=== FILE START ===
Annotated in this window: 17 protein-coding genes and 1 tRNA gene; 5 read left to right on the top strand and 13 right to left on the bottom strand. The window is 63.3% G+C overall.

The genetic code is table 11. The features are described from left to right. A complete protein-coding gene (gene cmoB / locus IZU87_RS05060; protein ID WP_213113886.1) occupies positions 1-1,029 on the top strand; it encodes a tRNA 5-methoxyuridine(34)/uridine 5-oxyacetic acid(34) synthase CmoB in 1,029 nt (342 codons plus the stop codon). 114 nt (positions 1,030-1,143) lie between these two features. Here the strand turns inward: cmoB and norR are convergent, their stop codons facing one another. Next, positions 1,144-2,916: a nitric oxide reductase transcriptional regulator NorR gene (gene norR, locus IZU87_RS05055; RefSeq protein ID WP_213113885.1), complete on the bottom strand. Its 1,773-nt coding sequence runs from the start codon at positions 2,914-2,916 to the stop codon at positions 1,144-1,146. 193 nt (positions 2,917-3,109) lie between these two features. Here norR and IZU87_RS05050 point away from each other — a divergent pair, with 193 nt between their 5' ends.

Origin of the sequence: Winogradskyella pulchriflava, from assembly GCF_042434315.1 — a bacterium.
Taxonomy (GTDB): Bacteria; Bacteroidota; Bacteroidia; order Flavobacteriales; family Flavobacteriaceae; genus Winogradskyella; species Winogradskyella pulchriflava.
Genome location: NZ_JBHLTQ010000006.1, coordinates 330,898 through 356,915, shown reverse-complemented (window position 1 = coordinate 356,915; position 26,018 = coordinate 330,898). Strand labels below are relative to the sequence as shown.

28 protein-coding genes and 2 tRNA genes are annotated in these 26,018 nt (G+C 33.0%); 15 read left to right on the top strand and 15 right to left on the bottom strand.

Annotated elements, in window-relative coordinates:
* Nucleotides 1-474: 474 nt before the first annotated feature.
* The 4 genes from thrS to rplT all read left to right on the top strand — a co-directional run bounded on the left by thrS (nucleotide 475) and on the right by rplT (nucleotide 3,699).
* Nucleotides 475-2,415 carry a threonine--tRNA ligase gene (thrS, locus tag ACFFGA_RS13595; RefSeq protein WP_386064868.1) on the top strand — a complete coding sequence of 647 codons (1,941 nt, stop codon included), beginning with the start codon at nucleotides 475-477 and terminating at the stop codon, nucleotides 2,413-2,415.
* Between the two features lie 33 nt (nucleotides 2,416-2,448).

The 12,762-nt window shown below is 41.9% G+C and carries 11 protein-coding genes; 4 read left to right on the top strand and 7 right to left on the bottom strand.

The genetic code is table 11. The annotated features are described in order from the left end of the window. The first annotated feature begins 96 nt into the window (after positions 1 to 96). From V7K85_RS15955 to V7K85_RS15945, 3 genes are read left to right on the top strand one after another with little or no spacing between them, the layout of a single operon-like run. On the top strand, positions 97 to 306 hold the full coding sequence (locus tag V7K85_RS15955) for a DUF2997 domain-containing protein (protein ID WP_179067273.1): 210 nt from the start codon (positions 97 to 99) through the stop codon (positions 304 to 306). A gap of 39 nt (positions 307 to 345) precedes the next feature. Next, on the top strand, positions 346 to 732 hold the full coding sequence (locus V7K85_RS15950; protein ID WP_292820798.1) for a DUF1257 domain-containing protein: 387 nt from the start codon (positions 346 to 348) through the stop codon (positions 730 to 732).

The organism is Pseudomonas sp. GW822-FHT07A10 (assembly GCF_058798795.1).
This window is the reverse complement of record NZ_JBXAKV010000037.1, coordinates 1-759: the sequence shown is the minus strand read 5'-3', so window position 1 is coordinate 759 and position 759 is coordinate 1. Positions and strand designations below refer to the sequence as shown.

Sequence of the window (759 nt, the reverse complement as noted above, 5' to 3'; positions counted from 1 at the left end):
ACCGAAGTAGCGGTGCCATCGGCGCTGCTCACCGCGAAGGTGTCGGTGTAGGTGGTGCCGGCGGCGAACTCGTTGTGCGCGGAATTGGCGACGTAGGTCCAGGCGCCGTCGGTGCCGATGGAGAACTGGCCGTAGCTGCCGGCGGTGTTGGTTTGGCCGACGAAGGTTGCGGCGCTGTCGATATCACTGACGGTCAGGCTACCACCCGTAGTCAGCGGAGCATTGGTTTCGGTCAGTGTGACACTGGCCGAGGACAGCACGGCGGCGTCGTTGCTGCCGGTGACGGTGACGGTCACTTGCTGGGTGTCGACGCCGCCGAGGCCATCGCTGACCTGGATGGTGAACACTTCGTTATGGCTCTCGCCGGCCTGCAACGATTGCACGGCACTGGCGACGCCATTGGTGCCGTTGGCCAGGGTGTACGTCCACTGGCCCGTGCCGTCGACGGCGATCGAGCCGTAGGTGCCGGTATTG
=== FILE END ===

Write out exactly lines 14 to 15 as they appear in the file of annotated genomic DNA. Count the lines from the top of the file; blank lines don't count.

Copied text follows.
The organism is Pseudomonas sp. GW822-FHT07A10 (assembly GCF_058798795.1).
This window is the reverse complement of record NZ_JBXAKV010000037.1, coordinates 1-759: the sequence shown is the minus strand read 5'-3', so window position 1 is coordinate 759 and position 759 is coordinate 1. Positions and strand designations below refer to the sequence as shown.